no , the tip of the ball must clearly cross the plane.
The rules say that no matter where the player is, the ball MUST cross the plane of the end zone. NOTE: It was a touchdown today because the ball did cross the plane.
The football need only "break the plane of the goal line". If any part of the ball crosses the goalline, it's a touchdown. The entire ball does not have to cross.
you just answered your own question. as long as a player is in bounds with control of the ball as it crosses the plane then it is a touchdown. if the ball does not cross the plane but a player does then it is not a td. if the ball is beyond the plane and out of bounds but the player has his feet in bounds with control of the ball it is a td.
If any part of the football crosses the plane of the goal line it is considered a touchdown.
When commentators and football fans say "breaking the plane" they're talking about the endzone. The first and foremost rule in scoring a touchdown is that the football must break the plane or cross into the endzone some kind of way for anyone to even think about it being a touchdown. If a team runs the ball, it wouldn't matter if the player got his whole body into the endzone. If the ball didn't break the plane as he went in it is not a touchdown. If the ball is passed and is caught by a player who is falling forward out of the endzone and he doesn't allow the ball to break the plane it is not a touchdown.
The ball must break the plane of the end zone (doesn't have to completely cross) while a player is in possession of the ball and before he goes out of bounds or is tackled.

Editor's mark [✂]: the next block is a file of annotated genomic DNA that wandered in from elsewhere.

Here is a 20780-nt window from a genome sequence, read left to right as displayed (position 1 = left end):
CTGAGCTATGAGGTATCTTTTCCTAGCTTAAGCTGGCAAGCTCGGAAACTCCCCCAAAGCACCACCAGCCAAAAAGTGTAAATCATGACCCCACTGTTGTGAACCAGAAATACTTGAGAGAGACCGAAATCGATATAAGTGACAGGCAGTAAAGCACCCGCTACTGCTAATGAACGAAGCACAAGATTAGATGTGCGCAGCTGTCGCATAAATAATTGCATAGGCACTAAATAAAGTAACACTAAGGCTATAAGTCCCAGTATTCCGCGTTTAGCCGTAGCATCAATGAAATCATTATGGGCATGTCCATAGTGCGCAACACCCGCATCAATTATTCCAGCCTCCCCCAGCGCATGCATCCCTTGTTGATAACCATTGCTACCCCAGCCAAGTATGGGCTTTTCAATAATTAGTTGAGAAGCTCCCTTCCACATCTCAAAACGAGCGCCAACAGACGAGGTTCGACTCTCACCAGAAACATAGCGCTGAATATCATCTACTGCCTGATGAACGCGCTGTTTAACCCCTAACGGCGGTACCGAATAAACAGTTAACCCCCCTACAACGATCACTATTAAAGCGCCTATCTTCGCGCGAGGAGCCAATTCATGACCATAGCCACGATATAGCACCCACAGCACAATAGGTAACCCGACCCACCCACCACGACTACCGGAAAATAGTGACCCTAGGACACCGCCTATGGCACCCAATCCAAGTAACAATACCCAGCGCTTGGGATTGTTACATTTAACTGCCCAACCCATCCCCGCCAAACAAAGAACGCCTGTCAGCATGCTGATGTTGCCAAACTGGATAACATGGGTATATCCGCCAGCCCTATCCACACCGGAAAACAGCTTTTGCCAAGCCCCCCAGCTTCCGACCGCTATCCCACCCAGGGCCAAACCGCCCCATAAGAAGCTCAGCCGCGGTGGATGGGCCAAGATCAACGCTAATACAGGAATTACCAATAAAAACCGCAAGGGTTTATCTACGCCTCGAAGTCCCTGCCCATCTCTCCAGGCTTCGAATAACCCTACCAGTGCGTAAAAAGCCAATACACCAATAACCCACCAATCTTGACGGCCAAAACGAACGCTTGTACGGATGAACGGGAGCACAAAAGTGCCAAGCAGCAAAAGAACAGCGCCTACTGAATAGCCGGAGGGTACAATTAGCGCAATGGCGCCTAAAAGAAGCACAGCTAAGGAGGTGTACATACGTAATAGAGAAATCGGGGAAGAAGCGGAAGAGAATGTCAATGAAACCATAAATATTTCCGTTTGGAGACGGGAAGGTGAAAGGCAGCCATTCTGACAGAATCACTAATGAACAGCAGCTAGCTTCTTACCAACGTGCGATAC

The ball has to be in the touchdown zone. If it is above the zone it is still a touchdown. Take Troy Polamalu's touchdown on Dec,12,2010. He dived, broke the plane of the goal line but he was holding the football above the zone so it counts as a touchdown. In some cases the ref might not count it.
Yes. The technical way to score a touchdown is to have to ball "cross the plane" into the endzone without the player being down or out of bounds. With a catch, the player must establish himself as inbounds while maintaining possession. In the NFL, the player must do so with two feet inbounds. In NCAA Division I football, the player only needs to do so with one foot inbounds. With a run, the player must have not stepped out of bounds before the ball crosses the plane into he endzone.
Any part of the ball must cross the goal line. Once any part of the ball has "broken the plane" it is a touchdown. The "whole" ball does not need to cross the line. If the ball is touching the white line, but no part of it passes the white line it is NOT a touchdown.
No, the ball does not have to cross the goal line in the FOP to score a touchdown. The GL extends outside of the pylons and in theory, go around the world. If the ball breaks the plane of the GL extended, it is necessary in the NFL to have any part of the ball carrier's body cross over the pylon or inside the pylon, even though the ball crosses outside of the pylon.